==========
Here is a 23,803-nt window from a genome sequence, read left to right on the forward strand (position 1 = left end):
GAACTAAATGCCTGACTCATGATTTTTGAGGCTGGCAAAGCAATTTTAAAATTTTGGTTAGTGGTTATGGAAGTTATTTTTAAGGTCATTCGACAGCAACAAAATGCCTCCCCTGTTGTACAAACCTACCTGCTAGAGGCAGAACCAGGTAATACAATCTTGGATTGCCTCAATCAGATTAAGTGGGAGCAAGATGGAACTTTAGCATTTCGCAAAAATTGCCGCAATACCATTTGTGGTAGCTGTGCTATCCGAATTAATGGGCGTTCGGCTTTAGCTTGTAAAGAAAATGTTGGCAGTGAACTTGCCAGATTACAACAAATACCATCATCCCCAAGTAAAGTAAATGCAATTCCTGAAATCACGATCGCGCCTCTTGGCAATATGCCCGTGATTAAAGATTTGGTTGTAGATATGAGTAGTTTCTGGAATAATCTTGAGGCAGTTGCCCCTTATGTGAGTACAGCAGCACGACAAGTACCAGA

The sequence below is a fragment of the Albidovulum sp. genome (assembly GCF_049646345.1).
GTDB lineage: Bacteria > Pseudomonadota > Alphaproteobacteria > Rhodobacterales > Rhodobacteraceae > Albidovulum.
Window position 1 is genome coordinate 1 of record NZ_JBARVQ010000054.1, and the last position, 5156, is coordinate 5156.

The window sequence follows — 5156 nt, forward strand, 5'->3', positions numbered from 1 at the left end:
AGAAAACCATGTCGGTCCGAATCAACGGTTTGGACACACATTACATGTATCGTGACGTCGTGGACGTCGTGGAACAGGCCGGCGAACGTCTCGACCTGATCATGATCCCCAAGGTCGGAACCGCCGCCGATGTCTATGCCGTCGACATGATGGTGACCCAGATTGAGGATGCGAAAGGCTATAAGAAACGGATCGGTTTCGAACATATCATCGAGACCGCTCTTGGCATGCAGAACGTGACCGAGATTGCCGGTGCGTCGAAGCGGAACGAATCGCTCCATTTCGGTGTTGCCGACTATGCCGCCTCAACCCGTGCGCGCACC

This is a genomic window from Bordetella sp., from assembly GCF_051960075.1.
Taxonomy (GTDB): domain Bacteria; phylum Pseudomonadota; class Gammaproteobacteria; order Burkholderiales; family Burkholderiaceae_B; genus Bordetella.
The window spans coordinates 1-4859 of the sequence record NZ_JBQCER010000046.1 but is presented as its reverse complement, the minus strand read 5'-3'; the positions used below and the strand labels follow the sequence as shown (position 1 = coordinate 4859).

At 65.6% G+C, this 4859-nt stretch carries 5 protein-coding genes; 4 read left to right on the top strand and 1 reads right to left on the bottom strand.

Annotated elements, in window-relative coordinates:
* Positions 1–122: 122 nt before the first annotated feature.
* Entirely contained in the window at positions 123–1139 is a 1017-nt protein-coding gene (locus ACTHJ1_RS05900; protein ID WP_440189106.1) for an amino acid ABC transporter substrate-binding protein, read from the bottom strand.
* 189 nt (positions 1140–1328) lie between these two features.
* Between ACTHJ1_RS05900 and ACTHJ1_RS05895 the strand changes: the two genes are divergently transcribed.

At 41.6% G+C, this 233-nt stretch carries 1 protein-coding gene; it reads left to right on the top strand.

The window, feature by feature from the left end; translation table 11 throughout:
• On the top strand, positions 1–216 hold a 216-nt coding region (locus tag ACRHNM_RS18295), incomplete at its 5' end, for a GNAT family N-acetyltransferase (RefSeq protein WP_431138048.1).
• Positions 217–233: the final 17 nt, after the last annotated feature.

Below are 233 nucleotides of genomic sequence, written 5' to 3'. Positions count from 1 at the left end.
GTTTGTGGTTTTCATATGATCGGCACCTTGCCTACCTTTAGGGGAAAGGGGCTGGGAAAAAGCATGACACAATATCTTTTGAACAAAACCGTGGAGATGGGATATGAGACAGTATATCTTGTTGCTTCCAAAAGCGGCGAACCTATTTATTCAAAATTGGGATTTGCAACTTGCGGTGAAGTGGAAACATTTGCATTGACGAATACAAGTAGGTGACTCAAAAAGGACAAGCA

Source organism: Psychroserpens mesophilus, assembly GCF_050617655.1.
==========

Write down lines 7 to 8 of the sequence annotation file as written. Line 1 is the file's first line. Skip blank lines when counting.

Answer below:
AGAAAACCATGTCGGTCCGAATCAACGGTTTGGACACACATTACATGTATCGTGACGTCGTGGACGTCGTGGAACAGGCCGGCGAACGTCTCGACCTGATCATGATCCCCAAGGTCGGAACCGCCGCCGATGTCTATGCCGTCGACATGATGGTGACCCAGATTGAGGATGCGAAAGGCTATAAGAAACGGATCGGTTTCGAACATATCATCGAGACCGCTCTTGGCATGCAGAACGTGACCGAGATTGCCGGTGCGTCGAAGCGGAACGAATCGCTCCATTTCGGTGTTGCCGACTATGCCGCCTCAACCCGTGCGCGCACC

This is a genomic window from Bordetella sp., from assembly GCF_051960075.1.